When I begin to think about a farm as a whole being, an organism, it’s not a big leap to begin relating to a farm as an individual, with characteristics and personality all its own. If you have visited a few farms, you know that each one is different, sometimes in distinct ways, and sometimes in some ineffable manner. It has been my experience that these small farming operations that are popping up more frequently in our country, and have fed humanity for most of history, are as individuated as the growers who run them, which is to say that each one is quite a character.
We are reflected in our farms, our homes and gardens, just as we are in our children (like it or not, for better or for worse). Our little place has its own funky charm, not tidy, but lovely in the evening light, and it cleans up well when we take the time with it. Just like us.
Over the years I’ve come to love the quirks and characteristics of our friends’ farms in this same way. We have watched each other alter the landscapes of our own lives. It is a personal and precious process.
We have other friends, not so near, whose processes we haven’t had the good fortune to witness so closely. This week, my family tagged along with the KY CRAFT initiative and finally made the trip to one of these places, outside of Berea, Kentucky, to visit our friend Susana Lein on her beautiful mountainside acreage.
I think it’s fair to say that all of us, Robin, Cher, and myself, have known Susana for nearly as long as we’ve known each other. She comes to the regional Biodynamic Celebration over at Long Hungry Creek Farm each and every year, and also shares her wisdom with the Southern Sustainable Agricultural Workgroup conference regularly. Kentucky is not a big state – people like us are bound to find each other. We were friends, long-time friends, and deep admirers of her work, but none of us had ever managed to visit Susana at home. We were in for a treat.
It is rare to see so much care, so very much love made visible, in a landscape as is present at Salamander Springs Farm. Susana has lived her principles and values, with all the strength of her (very strong) body and will, and the shape that those combined forces have taken is vital and beautiful.
Susana is one of the very few Permaculture practitioners I have known to apply permaculture practice in a market garden. She walks her talk, and shares it freely with her community, and anyone else who wants to know. Her hands move when she speaks, and her bright eyes tell you that she’s not just quoting permaculture scripture, she is speaking from the experience, the work, of her whole life. If her passion is evident in her speech, it is all the more obvious on her farm.
Her garden beds, even the 150 foot-long beds of corn and dry beans, have never been turned by a tractor. They are covered in organic matter, salvaged, donated and bartered for, at all times. We poked our curious fingers under the thick layers of mulch on that hot dry day and found moist black earth, teeming with life, loose to the touch. The ground fairly begged to be covered again.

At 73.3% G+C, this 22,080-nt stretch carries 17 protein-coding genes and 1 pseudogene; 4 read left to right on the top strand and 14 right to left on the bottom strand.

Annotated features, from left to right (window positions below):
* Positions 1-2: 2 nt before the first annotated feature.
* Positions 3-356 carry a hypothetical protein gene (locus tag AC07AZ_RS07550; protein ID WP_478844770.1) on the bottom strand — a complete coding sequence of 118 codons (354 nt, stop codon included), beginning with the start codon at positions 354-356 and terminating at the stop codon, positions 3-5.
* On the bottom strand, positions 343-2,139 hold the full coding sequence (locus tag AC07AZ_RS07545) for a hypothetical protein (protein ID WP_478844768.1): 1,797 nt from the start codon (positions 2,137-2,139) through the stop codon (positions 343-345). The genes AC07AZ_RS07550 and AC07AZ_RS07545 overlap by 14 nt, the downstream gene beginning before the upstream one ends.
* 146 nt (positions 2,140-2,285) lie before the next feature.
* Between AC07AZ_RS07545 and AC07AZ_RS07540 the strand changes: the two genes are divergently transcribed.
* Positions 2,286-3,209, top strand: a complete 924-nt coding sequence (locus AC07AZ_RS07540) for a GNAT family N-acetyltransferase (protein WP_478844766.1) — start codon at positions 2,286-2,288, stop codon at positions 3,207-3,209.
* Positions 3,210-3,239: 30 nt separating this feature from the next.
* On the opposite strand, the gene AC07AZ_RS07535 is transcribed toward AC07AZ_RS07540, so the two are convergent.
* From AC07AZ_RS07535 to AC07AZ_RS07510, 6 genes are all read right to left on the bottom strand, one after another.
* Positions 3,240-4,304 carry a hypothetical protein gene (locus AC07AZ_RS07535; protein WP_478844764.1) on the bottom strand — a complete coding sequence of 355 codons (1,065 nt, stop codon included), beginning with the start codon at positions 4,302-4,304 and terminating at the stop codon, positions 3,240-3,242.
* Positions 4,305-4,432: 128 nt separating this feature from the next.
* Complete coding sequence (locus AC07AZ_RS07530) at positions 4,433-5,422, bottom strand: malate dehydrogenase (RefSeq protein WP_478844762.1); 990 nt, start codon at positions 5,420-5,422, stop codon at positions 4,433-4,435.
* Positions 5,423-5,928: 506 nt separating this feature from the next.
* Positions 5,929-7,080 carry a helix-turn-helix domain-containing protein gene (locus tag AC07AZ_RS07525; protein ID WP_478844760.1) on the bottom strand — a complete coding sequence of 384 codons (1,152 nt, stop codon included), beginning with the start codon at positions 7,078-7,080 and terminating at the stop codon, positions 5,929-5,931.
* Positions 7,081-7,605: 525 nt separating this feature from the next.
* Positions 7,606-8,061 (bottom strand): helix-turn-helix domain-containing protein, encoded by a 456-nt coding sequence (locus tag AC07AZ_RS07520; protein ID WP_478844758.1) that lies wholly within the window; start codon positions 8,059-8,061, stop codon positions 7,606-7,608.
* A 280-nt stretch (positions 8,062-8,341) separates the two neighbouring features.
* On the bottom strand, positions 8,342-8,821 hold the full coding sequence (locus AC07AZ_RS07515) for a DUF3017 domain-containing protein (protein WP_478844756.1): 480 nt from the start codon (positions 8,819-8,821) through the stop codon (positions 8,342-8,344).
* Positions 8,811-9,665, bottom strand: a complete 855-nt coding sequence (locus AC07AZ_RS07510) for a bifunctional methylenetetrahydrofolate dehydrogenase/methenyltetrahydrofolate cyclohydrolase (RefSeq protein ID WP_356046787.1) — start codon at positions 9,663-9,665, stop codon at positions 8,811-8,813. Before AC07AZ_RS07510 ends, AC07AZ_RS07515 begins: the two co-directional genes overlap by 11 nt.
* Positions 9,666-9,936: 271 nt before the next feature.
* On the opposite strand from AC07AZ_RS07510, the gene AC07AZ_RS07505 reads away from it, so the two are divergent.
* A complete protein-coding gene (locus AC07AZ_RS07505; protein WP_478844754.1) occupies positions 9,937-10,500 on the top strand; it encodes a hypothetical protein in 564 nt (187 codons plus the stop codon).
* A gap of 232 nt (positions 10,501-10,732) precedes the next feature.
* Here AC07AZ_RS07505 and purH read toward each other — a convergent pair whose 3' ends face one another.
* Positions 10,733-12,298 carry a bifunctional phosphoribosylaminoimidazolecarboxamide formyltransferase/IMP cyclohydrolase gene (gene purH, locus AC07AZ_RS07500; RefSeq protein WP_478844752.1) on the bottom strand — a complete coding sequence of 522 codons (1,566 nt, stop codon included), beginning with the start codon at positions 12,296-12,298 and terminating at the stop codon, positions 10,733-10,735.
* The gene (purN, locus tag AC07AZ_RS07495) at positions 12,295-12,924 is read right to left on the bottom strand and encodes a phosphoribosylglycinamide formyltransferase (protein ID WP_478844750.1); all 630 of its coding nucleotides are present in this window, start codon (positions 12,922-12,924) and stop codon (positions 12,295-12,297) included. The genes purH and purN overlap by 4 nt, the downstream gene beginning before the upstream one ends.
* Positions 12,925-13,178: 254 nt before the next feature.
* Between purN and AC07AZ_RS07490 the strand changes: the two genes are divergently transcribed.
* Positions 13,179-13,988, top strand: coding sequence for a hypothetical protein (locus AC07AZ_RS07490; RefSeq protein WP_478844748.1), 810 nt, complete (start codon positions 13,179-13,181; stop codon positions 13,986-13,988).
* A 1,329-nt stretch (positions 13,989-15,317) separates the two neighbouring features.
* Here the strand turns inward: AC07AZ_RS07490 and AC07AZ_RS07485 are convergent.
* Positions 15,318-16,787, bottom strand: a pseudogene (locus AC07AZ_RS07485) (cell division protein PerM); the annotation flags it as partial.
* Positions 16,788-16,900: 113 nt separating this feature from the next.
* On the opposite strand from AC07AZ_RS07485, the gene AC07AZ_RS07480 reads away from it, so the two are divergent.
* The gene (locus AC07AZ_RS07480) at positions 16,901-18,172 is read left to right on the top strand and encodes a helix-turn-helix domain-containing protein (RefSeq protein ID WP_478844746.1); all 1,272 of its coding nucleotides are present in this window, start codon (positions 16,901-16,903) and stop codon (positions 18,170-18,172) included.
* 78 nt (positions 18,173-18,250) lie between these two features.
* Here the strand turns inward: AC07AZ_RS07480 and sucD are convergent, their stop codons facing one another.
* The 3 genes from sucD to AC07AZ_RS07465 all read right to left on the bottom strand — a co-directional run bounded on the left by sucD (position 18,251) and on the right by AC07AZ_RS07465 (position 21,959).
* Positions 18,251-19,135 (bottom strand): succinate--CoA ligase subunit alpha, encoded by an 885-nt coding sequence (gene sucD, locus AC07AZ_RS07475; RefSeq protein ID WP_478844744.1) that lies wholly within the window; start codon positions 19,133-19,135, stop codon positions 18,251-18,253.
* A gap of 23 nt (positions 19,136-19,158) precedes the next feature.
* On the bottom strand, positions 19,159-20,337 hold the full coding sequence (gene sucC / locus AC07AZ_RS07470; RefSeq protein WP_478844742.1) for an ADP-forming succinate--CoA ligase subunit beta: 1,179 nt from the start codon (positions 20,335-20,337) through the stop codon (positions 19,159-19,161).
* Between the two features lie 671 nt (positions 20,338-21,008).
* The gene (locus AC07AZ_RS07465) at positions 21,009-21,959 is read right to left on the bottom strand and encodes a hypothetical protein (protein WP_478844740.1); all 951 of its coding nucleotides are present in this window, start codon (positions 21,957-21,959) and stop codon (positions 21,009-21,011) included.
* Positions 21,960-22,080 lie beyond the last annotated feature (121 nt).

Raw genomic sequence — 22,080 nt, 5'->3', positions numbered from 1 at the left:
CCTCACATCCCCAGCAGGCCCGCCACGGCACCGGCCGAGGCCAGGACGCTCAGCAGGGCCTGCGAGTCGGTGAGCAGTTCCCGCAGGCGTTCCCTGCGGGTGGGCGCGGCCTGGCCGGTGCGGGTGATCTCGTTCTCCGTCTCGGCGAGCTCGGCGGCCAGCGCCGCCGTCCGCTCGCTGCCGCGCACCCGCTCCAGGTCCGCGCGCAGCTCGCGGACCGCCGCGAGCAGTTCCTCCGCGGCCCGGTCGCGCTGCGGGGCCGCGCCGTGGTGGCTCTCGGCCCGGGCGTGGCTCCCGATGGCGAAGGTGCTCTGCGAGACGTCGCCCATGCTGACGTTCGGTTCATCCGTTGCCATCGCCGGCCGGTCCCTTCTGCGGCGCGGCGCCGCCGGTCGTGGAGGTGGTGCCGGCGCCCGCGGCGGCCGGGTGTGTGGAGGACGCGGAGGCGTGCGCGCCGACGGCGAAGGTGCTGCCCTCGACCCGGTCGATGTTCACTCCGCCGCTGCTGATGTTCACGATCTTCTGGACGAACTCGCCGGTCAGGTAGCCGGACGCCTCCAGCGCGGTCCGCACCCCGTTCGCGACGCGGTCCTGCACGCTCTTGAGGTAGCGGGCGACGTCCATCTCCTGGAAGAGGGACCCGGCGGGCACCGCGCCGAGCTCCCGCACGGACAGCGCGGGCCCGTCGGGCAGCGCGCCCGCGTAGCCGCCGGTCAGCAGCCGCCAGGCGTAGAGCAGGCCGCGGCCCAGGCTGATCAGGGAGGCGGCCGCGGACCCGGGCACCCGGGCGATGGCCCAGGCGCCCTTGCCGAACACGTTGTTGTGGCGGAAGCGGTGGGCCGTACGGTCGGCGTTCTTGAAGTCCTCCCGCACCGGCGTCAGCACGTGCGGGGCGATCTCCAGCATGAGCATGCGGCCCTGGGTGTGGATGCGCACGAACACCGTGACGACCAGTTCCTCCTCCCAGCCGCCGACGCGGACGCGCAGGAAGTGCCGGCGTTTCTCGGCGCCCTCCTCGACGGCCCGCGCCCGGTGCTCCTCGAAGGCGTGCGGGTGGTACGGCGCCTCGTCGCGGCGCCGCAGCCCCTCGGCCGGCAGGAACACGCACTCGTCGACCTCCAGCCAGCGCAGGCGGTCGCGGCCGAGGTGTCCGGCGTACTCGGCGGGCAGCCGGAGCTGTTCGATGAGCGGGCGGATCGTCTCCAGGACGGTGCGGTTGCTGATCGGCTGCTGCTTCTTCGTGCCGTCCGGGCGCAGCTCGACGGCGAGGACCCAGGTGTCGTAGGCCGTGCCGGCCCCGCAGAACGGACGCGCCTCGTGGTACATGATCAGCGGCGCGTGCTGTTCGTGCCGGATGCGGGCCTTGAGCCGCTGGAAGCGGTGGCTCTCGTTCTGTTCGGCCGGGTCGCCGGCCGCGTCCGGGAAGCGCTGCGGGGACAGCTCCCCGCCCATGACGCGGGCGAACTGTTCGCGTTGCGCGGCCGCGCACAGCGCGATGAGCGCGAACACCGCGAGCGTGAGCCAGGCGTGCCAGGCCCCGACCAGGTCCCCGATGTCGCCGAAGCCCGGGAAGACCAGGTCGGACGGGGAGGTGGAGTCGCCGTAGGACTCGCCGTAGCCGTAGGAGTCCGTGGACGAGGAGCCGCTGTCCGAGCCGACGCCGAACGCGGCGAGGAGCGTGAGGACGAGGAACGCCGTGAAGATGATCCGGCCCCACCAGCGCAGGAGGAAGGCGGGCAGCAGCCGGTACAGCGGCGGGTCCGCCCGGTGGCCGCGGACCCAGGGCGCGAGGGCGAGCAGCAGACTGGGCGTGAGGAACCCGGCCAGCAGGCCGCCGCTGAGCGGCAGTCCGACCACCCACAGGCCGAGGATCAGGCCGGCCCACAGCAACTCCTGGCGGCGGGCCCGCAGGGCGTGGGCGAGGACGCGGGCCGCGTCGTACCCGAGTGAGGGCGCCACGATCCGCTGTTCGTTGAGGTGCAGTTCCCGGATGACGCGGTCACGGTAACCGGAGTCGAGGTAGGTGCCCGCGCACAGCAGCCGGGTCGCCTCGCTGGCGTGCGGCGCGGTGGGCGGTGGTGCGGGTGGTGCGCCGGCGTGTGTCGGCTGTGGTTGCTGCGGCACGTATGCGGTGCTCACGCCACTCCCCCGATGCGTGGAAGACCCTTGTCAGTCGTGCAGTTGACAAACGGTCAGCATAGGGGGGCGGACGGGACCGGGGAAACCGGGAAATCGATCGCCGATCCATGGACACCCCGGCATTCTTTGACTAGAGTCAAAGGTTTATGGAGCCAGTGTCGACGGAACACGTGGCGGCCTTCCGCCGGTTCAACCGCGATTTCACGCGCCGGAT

And it wasn’t always like that. Susana brought out a shovel and showed us the condition of the grassy walking path between the verdant rows. I’ve rarely seen such poor, rocky clay. If I hadn’t borne witness to the thriving gardens surrounding that shallow shovel of dry stoney soil, I would feel nothing but pity for a grower trying to make a go of it on that hillside.
But she has made more than a go-of-it. She has made a life, with unshakable integrity. She carried no debt, lives simply and within her means, engages closed loop on-farm energy cycling, mimics nature (instead of fighting it), and involves the surrounding community with her work through barter economy, seasonal celebration and work days, as well as educational volunteer opportunities that attract international interest. And besides that, there’s just no arguing with the quality of this woman’s corn. Some of the stalks grow to 18 feet high by the end of the season. Have you ever seen corn grow 18 feet high? Me neither.
Of course, the corn was still relatively short during our trip, but it was still beautiful to see the lovingly tended rows, sunflowers adorning the edges, wooden stakes labeling each variation of bean climbing the shady places between the stalks.
Susana’s small but beautiful hand-made, solar-powered home, complete with a pounded earthen floor, rests below the trees and above the gardens. The farmwives in the group were very nearly teary-eyed at the clean sweetness of that home (not to mention the much-sought-after solar-powered chest freezer).
Every part of Salamander Springs Farm has been touched with care and intention by Susana, and it shows. Each and every one of us, from the newest intern to the most experienced homesteaders, were intermittently amazed, inspired, challenged, and awed by our time there.
Susana’s strong and gentle spirit, and the quality of her food, is admirable on its own. Experiencing the reflection of her integrity and basic goodness from the ground up, on the land she has loves, is phenomenal.
Thanks for sharing the day with us Susana! We can’t wait to come back again.